Heller 1/72 Saab Viggen

KIT #: 80325
PRICE: About $12.00
DECALS: Three options
REVIEWER: Gordon Zammit
NOTES: Makes one of three types: AJ/SK/SF 37


 The Saab Viggen needs no introduction to the aviation enthusiast. It was an all Swedish design which was the first production canard configuration, which nowadays seems to be favored by many design teams around the world (40 years later). The aircraft was designed around a modified P&W JT8D-22 (Boeing 707, 727, etc.) engine with an afterburner, which was the most powerful fighter engine installed at the time. The design proved very successful and had quite remarkable short take off performance in its days.

While being quite different from other designs from the same decade, it was made even more attractive in its unusual 4-tone splinter camouflage scheme, which is exactly the same on each aircraft.


I was very pleased when I finished the model, but I was even more satisfied when I won the “It’s the weather” contest here on Modeling Madness.

The Heller kit is not one that seems to be favored by many hobbyists, and seldom shows up in reviews. It is quite an old mould and has fine raised panel lines. There is a choice of 3 versions, the AJ37 fighter, SK37 trainer and the SF37 reconnaissance. You get different parts for all 3 versions. The AJ is the standard single seater fighter model with radar and standard fin, the SF is the recce nosed with standard tail while the SK is the tall-finned 2-seat trainer model. All three versions wear the standard 4-colour splinter camouflage pattern. The instructions still refer to both Humbrol and Heller colour numbers in my issue.

The cockpit is quite basic with a tub, seat (2 for the twin seater) and control column(s). The undercarriage bays are completely plain but the undercarriage and wheels are quite nicely done. As with most Heller kits, no armament is included but there is a centre line fuel tank. There are 3 options for 3 versions of the Viggen


Construction starts as usual with the cockpit after you chose which version you want to make. Fit of the parts is good, but some trouble rises when fitting the intakes which is the norm for such jets, but only small amounts of filler are required. Some attention is also required in the join between the tail and the spine but nothing too serious. There is a step where the trailing edge of the wings meet the nozzle. I cut small pieces of styrene and smoothed it out with filler as can be seen from the scan of the bottom view (The images of the uncompleted model are all scans from a flatbed scanner with 3D scanning, before I bought my digital camera). The points where filler was applied and sanding performed where airbrushed to check for the final finish. The canopy was masked and glued in place and the Viggen was now nearing its most tedious task: painting.


I first airbrushed the intakes and wheel wells with ModelMaster Aluminium, and masked them off with wet tissues. Next was the nose cone which got a coat of Humbrol 85, satin black, and was masked off. I then started the camouflage by first applying a coat of Humbrol 29, dark earth. I made a photocopy of the instruction sheet and scaled it to match the 1/72 model. I then used the copy to cut masking tape. The method I used was to place a wide piece of masking tape on a piece of non-reflective glass, place the photocopy on it and cut both at the same time using a straight edge and hobby knife.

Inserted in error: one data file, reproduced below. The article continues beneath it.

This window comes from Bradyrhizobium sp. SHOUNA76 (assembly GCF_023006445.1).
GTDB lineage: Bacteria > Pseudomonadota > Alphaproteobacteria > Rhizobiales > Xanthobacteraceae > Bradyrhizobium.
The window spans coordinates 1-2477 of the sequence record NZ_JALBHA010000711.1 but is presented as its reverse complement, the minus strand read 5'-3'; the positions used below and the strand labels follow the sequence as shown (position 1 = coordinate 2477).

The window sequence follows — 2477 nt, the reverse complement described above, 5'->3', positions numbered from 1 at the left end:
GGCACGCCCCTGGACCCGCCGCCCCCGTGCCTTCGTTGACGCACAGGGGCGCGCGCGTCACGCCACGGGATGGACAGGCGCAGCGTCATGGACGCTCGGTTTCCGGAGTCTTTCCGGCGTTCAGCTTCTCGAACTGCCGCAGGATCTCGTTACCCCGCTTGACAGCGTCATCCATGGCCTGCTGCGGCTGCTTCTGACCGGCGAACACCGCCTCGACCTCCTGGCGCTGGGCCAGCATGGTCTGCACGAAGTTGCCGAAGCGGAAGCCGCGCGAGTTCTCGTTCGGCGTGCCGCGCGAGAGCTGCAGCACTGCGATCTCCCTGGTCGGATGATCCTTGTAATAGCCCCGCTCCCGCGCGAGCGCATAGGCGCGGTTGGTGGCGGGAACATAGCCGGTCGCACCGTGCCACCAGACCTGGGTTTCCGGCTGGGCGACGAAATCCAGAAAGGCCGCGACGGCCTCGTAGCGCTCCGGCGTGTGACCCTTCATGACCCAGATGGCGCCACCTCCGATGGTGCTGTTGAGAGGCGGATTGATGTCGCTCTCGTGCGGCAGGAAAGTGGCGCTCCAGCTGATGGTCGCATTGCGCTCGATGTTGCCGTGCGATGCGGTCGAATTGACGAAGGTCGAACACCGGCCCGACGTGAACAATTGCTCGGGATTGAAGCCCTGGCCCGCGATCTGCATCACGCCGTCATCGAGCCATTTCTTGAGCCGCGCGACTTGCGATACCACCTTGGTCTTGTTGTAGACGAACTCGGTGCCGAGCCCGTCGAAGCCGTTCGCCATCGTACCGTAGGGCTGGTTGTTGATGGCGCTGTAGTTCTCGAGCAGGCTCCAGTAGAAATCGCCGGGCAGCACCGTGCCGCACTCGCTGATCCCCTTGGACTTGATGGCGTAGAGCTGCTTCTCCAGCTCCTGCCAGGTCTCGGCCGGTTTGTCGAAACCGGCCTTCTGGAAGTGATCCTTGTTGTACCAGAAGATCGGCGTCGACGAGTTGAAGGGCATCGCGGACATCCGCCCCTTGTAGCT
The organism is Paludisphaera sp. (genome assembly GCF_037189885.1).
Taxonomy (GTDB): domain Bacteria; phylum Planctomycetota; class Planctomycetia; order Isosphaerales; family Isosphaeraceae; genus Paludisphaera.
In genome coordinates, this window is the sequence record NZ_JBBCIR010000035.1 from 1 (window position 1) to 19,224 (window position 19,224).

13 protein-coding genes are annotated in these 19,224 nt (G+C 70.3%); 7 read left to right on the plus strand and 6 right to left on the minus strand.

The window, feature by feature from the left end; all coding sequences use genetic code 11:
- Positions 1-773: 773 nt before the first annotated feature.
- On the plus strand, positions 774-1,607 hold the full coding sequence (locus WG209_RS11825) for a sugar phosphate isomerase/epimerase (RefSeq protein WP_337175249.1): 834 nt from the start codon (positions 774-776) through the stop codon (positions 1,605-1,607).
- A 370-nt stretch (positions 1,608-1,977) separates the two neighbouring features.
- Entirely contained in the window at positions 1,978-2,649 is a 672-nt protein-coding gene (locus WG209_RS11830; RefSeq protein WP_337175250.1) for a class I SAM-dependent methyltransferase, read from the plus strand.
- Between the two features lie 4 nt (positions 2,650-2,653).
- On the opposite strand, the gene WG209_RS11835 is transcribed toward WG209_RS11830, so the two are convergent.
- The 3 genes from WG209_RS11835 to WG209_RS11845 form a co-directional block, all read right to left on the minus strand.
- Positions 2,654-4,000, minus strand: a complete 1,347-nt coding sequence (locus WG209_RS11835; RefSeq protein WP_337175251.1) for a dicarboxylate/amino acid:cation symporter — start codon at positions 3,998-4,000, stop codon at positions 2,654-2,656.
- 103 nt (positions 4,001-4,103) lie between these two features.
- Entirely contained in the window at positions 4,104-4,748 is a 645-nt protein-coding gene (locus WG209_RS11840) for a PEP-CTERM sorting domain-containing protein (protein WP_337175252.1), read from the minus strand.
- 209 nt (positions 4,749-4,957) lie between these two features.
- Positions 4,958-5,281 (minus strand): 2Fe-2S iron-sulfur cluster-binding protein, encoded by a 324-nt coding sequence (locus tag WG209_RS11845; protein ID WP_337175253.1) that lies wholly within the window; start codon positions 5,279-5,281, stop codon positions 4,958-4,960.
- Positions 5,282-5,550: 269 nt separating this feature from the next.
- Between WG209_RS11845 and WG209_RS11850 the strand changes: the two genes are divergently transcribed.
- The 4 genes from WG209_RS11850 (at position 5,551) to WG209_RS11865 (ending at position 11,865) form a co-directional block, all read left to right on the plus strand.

The cut sections were placed on the appropriate places, and the second color, Humbrol 80 grass green was airbrushed. Then back to more tape masks (The masks on the fuselage have to be taken care of, and cut slightly larger to allow for the curvature which is not as much of a problem as one would imagine). The same procedure was repeated again for the army green, Humbrol 102 and black.

After about a week of cutting and applying tape, followed by five minute airbrushing sessions, the camouflage was ready and masked to spray the grey Humbrol 27 undersides. After the grey undersides, the leading edges of all flying surfaces were masked and painted black. Next the model was given a coat of ModelMaster gloss varnish and it was ready for decals. I used the kit decals which went on without any problem as usual with Heller decals. The kit was then given a coat of  ModelMaster flat finish. I dry brushed some aluminium onto the leading edges of the Viggen as it is very rare to find a photograph of one with them still black!

The undercarriage was painted next. I used flat aluminium for the struts, and Metalizer aluminium for the wheel hubs. The wheels got a light wash of grey pastels to bring out some detail. The undercarriage was attached and the canopy masking removed.


 The finished kits looks looks quite different from the other aircraft which I think is mostly attributed to the paint scheme rather than the shape of the aircraft. The Heller kit seems to capture the overall shape of the Viggen correctly, and is said to be more accurate than the Hasegawa kit which I do not have. It is also better than the Airfix and Matchbox kits, although the latter might be a source for the RB04 Anti-shipping missiles. I think that it not a difficult kit to build and should be adequate to all skills except the very beginner due to some fit problems. Heller also issued the same kit as the JA37 Viggen which in reality is slightly longer than the AJ37, with an air superiority grey scheme.




The Complete Encyclopedia of Aircraft

Other sources on the internet through search engines.

Gordon Zammit

October 2006

If you would like your product reviewed fairly and fairly quickly, please contact the editor or see other details in the Note to Contributors.

Back to the Main Page

Back to the Review Index Page